Gone Home is the first game to come out of The Fullbright Company, an independent game studio in Portland, Oregon made up of alums of mainstream titles such as Bioshock and XCOM. If you’re like me, this doesn’t mean much to you. You’ve probably heard of games like those, and maybe you’ve even watched your friends play them and know they’re impressive, but it’s not really your scene. I’ve personally always preferred movies to games, reading to tabletop, anime to Scrabble. I’m simply not a gamer, and that’s okay.
Although, when I was a kid in the ’90s, there was an amazing company called Purple Moon. Created by sociologist Brenda Laurel, the company aimed to create games intended specifically for girls based on years of research. The games encouraged things like decision-making, making friends and, well, snooping. These visual novel-like games included interactions with classmates and friends, and then allowed a deeper look at those people by giving the player access to things like their diaries and lockers. At any point in many of the company’s Rockett series games, about a redhead who starts junior high in a new town, you could pause the “action” and switch to a hallway screen that let you snoop through the lockers of Rockett’s classmates. The longer you played, more lockers became available and more items in the locker became clickable. You could flip through diaries, look at photos, and read notes the characters wrote one another. For a busybody like me, it was a dream come true.
Enter Gone Home. I don’t remember how I came across this game (I’ll bet you anything it was Tumblr), but the premise immediately made me think of Purple Moon and the Rockett games. In Gone Home, it is June 1995, and you, the eldest daughter of the Greenbriar family, have just returned home after a year in Europe. You come home a little after one in the morning to find your family gone, and without the use of things like cellphones and the internet, their whereabouts are a mystery. You spend the rest of the night exploring the house, trying to find out where your family has gone and why they left.
I won’t spoil anything, because the story is really, really good and should be experienced with as little knowledge of the plot as possible. I suggest not knowing much going in because the world of Gone Home is fully immersive. You start out on the enclosed front porch of your family’s new home, a thunderstorm providing atmosphere outside, and you cannot leave. The player essentially becomes the character of Katie Greenbriar, not just because they are playing as her, but because they have to figure out how to be her to find her family – but this is hardly a challenge. In my experience, not only did the strange place feel immediately familiar, but I started referring to the Greenbriars as my family, calling Jan and Terry “mom” and “dad”, and referring to Sam in the possessive, as in “What has my little sister gone and done this time?”
The real “hero” of the story, though, is Katie’s little sister, Sam. As Katie moves through the house, it is clear her entire family lives there now, but it is Sam who leaves her mark on the place. Sam is also what reminds me the most of the Purple Moon franchise, as exploring her room, and much of the rest of the house, is like riffling through the lockers of fictional classmates. Hell, Sam even has a locker in her room! But between that, the plethora of hastily scribbled notes, the school supplies (including a binder that looks suspiciously like a Lisa Frank Trapper Keeper), and just the sheer ’90s teenaged-ness of it all, it reminds me so much of the games I played as a kid. Gone Home are those games on a grand scale and for adults – a way to look back, tip your hat to nostalgia and not just revel in it, but make and learn something from it.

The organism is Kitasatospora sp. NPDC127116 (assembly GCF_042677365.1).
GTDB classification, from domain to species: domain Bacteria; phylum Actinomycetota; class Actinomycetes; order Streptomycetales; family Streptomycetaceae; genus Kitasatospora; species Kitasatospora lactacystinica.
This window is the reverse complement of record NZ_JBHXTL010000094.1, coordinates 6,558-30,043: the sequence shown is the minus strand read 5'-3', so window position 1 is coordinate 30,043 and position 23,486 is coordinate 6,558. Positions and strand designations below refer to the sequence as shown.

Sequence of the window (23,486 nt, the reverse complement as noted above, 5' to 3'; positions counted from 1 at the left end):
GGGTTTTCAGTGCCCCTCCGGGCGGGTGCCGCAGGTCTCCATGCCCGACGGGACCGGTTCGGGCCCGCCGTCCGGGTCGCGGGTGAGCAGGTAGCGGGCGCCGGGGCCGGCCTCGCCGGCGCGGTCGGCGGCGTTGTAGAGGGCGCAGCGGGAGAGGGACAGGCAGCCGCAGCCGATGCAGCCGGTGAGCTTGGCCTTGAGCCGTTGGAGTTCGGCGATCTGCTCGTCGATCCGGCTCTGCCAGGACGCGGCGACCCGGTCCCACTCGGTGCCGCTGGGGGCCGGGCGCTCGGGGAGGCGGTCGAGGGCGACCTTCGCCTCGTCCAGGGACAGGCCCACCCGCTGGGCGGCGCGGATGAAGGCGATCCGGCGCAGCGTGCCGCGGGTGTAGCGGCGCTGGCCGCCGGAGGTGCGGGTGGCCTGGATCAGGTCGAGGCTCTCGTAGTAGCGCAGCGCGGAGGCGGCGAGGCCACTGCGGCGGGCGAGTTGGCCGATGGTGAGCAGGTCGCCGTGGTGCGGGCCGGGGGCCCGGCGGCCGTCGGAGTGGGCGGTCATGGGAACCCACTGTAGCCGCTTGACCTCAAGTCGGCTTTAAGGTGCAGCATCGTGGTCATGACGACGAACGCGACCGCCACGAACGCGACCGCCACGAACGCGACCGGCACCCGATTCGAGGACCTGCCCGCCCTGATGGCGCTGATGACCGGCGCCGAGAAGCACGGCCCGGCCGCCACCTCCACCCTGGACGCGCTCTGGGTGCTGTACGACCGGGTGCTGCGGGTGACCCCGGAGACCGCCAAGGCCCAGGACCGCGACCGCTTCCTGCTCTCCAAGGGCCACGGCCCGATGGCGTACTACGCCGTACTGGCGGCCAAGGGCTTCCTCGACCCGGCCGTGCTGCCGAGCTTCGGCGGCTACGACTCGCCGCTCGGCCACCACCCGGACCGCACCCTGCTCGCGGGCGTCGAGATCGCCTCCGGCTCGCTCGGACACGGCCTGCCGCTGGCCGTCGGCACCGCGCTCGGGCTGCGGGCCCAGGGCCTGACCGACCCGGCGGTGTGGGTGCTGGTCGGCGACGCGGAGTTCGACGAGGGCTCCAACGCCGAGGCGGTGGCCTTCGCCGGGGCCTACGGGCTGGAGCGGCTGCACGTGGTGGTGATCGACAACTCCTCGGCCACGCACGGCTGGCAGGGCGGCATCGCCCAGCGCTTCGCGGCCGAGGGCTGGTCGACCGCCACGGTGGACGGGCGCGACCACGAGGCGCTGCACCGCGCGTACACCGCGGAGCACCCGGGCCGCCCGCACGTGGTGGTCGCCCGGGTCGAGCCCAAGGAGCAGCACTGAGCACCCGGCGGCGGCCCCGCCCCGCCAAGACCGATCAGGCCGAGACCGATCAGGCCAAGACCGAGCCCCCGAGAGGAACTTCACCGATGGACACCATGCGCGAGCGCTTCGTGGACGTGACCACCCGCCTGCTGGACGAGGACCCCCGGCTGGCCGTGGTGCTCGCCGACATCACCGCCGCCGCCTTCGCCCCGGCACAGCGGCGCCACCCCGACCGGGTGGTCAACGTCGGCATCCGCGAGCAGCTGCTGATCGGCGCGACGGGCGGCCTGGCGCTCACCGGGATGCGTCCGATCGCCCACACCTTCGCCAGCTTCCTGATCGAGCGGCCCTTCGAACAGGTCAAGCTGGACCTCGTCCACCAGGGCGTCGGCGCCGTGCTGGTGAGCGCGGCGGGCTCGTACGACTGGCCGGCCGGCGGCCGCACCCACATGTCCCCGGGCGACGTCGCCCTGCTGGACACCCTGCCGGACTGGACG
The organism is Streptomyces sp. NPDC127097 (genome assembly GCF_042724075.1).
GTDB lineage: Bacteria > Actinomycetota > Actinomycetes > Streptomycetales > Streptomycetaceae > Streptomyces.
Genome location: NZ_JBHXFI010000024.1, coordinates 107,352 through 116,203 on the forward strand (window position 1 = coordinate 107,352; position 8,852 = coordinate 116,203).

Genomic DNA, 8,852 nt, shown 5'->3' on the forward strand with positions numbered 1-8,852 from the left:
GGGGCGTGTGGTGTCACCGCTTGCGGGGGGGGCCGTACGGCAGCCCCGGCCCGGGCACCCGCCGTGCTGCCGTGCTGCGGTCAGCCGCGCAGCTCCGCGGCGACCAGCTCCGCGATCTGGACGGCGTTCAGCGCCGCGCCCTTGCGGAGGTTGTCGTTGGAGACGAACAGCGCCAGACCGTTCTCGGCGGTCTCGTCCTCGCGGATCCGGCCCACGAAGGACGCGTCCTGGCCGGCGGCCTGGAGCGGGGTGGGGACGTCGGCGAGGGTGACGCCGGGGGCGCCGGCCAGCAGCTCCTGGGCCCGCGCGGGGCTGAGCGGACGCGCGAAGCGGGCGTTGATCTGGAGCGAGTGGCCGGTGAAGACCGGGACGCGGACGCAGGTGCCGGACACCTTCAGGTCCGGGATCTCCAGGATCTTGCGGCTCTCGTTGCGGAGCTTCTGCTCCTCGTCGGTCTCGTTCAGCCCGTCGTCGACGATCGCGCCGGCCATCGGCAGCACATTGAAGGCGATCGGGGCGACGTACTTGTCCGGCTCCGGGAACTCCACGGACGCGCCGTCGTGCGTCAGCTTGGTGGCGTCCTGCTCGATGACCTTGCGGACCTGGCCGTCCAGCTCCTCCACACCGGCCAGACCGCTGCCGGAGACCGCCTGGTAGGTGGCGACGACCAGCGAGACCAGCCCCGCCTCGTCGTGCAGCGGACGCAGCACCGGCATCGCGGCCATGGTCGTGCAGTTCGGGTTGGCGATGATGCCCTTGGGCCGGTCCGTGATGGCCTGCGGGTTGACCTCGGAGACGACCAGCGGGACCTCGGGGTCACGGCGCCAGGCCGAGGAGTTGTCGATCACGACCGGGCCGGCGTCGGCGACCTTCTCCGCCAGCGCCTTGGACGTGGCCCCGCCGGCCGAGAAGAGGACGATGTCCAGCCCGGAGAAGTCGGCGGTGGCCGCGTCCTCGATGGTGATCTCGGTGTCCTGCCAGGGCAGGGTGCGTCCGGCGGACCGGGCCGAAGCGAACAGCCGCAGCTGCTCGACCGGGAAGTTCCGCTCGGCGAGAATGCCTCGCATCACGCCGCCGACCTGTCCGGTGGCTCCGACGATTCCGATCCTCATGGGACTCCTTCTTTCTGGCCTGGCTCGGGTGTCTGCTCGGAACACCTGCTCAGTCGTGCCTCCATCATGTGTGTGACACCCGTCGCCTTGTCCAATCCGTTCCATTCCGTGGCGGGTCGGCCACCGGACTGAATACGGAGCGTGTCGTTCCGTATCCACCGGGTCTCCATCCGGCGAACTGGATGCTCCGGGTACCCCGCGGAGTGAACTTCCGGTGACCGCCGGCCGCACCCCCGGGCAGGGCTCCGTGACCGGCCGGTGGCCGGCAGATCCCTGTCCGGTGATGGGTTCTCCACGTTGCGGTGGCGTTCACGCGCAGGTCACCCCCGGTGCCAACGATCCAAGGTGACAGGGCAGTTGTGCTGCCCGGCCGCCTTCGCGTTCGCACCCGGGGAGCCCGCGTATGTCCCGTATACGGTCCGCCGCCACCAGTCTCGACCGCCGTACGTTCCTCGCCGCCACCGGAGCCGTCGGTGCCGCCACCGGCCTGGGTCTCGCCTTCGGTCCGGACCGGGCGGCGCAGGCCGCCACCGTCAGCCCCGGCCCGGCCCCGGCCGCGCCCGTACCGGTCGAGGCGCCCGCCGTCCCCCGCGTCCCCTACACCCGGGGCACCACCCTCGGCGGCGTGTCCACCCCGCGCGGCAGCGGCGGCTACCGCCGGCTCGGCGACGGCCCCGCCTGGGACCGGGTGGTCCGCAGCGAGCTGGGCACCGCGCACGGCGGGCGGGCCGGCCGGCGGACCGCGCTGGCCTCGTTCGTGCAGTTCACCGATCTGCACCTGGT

But what I really cannot get over the way the game makes me feel. Now, I was 7 in 1995, and Sam and Katie would be 12 and 15 years older than me respectively, but that doesn’t stop me from remembering how I felt playing games in the ’90s. As my brother was playing racing and adventure N64 games, and all the computer games my dad played were full of fragging and demonic aliens, I found games I liked and identified with and I thought that was just how games were – that there were tons of different kinds and you could just settle in to the ones you liked and play them, and they would always be available. Purple Moon, sadly, folded into Mattel and stopped creating the games I liked by the late ’90s, and yet male-oriented console and shooter games are still extremely popular. Games marketed directly at girls have mostly moved to hand-held systems, and tend to focus more on traditionally feminine careers, licensed characters, and horses. Not that those sorts of games are bad, but I honestly don’t see the interest in exploration and relationships in those games as I did in those made by Purple Moon and a few select other games from that era. Games like Simon & Schuster’s Let’s Talk About Me and Barbie and her Magical House come to mind, the later of which could have been Gone Home‘s low tech little sister. (Check out these great YouTube videos of a playthrough – kind of eerie, huh?)
Gone Home is a deeply moving game that capture the mid-’90s in a way that makes you feel like you’ve gone back in time, but also hearkens back to games from that era that are clearly its predecessors, whether the creators intended such a thing or not. I would be interested in hearing from the members of The Fullbright Company about the games that inspired Gone Home, or if it’s just a happy coincidence that made my experience all the more fulfilling. Whatever the answer, I’m excited to see what future games are inspired by Gone Home, which is reportedly doing very well, and what this means for the future of alternative gaming.